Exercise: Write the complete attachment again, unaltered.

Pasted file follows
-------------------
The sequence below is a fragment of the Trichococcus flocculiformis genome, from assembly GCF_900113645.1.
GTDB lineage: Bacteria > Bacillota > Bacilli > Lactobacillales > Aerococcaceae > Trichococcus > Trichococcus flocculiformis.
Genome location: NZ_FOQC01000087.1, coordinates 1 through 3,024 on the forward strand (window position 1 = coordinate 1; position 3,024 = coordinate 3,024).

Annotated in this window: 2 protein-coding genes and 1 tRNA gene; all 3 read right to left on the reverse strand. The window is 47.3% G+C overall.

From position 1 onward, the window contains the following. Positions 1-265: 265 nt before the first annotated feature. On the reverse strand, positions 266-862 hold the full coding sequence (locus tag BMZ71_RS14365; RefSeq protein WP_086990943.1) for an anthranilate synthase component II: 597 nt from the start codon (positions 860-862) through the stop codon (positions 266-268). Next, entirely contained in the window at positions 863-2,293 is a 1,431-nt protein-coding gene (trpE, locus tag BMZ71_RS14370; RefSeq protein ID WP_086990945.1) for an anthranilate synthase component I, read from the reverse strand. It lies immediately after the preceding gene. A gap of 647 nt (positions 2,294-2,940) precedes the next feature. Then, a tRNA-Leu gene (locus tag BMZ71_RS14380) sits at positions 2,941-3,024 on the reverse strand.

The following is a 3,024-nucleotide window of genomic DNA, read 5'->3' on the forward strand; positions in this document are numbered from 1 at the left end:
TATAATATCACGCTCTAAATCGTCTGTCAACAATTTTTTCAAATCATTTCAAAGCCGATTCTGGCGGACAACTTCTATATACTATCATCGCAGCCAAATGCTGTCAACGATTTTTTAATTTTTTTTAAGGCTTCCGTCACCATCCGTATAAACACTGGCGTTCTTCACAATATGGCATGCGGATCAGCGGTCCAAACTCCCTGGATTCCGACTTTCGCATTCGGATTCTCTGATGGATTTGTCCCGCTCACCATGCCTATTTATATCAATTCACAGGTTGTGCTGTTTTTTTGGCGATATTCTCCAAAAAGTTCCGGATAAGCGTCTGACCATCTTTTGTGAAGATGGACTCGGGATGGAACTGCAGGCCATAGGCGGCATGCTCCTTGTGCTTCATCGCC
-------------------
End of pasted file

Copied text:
The sequence below is a fragment of the Trichococcus flocculiformis genome, from assembly GCF_900113645.1.
GTDB lineage: Bacteria > Bacillota > Bacilli > Lactobacillales > Aerococcaceae > Trichococcus > Trichococcus flocculiformis.
Genome location: NZ_FOQC01000087.1, coordinates 1 through 3,024 on the forward strand (window position 1 = coordinate 1; position 3,024 = coordinate 3,024).

Annotated in this window: 2 protein-coding genes and 1 tRNA gene; all 3 read right to left on the reverse strand. The window is 47.3% G+C overall.

From position 1 onward, the window contains the following. Positions 1-265: 265 nt before the first annotated feature. On the reverse strand, positions 266-862 hold the full coding sequence (locus tag BMZ71_RS14365; RefSeq protein WP_086990943.1) for an anthranilate synthase component II: 597 nt from the start codon (positions 860-862) through the stop codon (positions 266-268). Next, entirely contained in the window at positions 863-2,293 is a 1,431-nt protein-coding gene (trpE, locus tag BMZ71_RS14370; RefSeq protein ID WP_086990945.1) for an anthranilate synthase component I, read from the reverse strand. It lies immediately after the preceding gene. A gap of 647 nt (positions 2,294-2,940) precedes the next feature. Then, a tRNA-Leu gene (locus tag BMZ71_RS14380) sits at positions 2,941-3,024 on the reverse strand.

The following is a 3,024-nucleotide window of genomic DNA, read 5'->3' on the forward strand; positions in this document are numbered from 1 at the left end:
TATAATATCACGCTCTAAATCGTCTGTCAACAATTTTTTCAAATCATTTCAAAGCCGATTCTGGCGGACAACTTCTATATACTATCATCGCAGCCAAATGCTGTCAACGATTTTTTAATTTTTTTTAAGGCTTCCGTCACCATCCGTATAAACACTGGCGTTCTTCACAATATGGCATGCGGATCAGCGGTCCAAACTCCCTGGATTCCGACTTTCGCATTCGGATTCTCTGATGGATTTGTCCCGCTCACCATGCCTATTTATATCAATTCACAGGTTGTGCTGTTTTTTTGGCGATATTCTCCAAAAAGTTCCGGATAAGCGTCTGACCATCTTTTGTGAAGATGGACTCGGGATGGAACTGCAGGCCATAGGCGGCATGCTCCTTGTGCTTCATCGCC